Enbridge blew it! The company can kiss the Northern Gateway Pipeline through British Columbia goodbye. It is not going to happen. It all came down to a report out of Washington by the U.S. National Transportation Safety Board (NTSB). In July of 2010, Enbridge pumped over three million litres of bitumen slurry from Alberta’s tar sands into the Kalamazoo River in south-east Michigan and nobody will ever let the company forget it.
Of course, we have known about the spill for two years. There has been a clean-up—of sorts. The damage is more or less permanent. The company spent more than $800 million to clean up the carrier oil—the lighter crude that they mix with bitumen from tar sands crude to help it flow. The tar is settling into the water table, becoming part of the wetlands of the area. It will take a long-term study to determine the permanent damage.
The NTSB report was scathing. The board actually found that Enbridge kept pumping for 17 hours after the first alarms. It was a third-party that finally convinced the company that there was a serious spill. And the company did not even have clean-up equipment available for a bitumen spill. It had some equipment for the floating crude—not the stuff that sinks.
Would anyone trust this company to say it is never going to happen again?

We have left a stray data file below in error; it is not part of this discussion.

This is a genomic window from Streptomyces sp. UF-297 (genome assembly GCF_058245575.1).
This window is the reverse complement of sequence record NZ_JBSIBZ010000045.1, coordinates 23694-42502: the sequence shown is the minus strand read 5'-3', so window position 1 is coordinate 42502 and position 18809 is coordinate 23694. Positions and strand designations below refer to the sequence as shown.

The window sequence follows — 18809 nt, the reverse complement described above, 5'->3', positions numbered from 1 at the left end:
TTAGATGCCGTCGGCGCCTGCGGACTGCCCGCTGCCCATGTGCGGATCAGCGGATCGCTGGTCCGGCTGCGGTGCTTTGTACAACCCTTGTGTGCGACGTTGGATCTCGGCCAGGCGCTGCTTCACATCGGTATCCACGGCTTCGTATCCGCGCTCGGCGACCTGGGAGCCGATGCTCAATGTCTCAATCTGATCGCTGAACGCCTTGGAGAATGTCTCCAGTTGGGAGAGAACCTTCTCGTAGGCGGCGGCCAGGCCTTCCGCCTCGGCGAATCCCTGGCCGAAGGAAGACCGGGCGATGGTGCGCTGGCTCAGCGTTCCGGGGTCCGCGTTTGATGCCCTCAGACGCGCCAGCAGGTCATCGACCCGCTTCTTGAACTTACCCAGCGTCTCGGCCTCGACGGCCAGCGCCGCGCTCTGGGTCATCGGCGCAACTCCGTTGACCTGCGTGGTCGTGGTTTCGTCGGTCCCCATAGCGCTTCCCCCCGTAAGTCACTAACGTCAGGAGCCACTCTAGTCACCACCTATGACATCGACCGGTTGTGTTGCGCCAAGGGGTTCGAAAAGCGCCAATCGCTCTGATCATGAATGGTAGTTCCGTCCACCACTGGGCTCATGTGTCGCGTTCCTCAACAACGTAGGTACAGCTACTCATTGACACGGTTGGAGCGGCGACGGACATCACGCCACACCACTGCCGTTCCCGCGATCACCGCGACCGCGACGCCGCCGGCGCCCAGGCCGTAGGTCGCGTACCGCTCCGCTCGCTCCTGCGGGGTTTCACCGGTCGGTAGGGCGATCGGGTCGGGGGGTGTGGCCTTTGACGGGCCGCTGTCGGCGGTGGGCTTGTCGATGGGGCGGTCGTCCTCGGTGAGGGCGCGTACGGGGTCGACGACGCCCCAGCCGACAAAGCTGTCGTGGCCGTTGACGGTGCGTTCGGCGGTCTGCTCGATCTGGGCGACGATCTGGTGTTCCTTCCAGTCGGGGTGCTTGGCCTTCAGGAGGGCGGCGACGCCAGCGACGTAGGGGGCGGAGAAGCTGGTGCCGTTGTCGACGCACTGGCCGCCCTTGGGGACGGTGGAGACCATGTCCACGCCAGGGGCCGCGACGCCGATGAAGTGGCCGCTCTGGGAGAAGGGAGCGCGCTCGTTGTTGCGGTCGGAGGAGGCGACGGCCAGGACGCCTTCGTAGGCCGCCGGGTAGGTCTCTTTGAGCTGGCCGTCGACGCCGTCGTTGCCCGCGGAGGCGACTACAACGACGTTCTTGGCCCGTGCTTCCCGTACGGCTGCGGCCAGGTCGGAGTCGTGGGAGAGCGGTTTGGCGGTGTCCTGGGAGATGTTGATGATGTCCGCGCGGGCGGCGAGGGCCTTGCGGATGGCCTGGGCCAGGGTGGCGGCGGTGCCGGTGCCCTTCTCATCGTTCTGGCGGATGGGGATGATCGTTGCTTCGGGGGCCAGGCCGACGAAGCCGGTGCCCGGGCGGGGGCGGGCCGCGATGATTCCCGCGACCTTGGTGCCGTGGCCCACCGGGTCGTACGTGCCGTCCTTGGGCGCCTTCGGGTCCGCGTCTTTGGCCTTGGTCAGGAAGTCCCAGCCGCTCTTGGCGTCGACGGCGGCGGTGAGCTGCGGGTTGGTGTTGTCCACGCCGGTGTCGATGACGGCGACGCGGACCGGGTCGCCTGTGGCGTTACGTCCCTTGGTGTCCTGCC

The chair of the NTSB said the company’s response to the spill reminded her of a Keystone Kops effort. That is an image that Enbridge will wear as long as the company continues to operate under that name.
It leaves Stephen Harper and his pseudo environment minister, Joe Oliver, hung out to dry. It is a win for Thomas Mulcair that he did not earn. It leaves acting Liberal Leader Bob Rae with egg on his face. He was trying to find a compromise position on the issue. There is no compromise available. You just lose support from people on both sides of the issue.
Enbridge has given inestimable ammunition to the anti-pipeline forces with this report. It could bankrupt the company. Back when we knew the company as Consumers’ Gas in Toronto, there was a high level of trust. The NTSB said that Enbridge had known for five years that there was a corrosion in that pipeline through south east Michigan. And then they put more corrosive, higher temperature tar sand bitumen through it at higher pressures. That was a death wish.
Copyright 2012 © Peter Lowry
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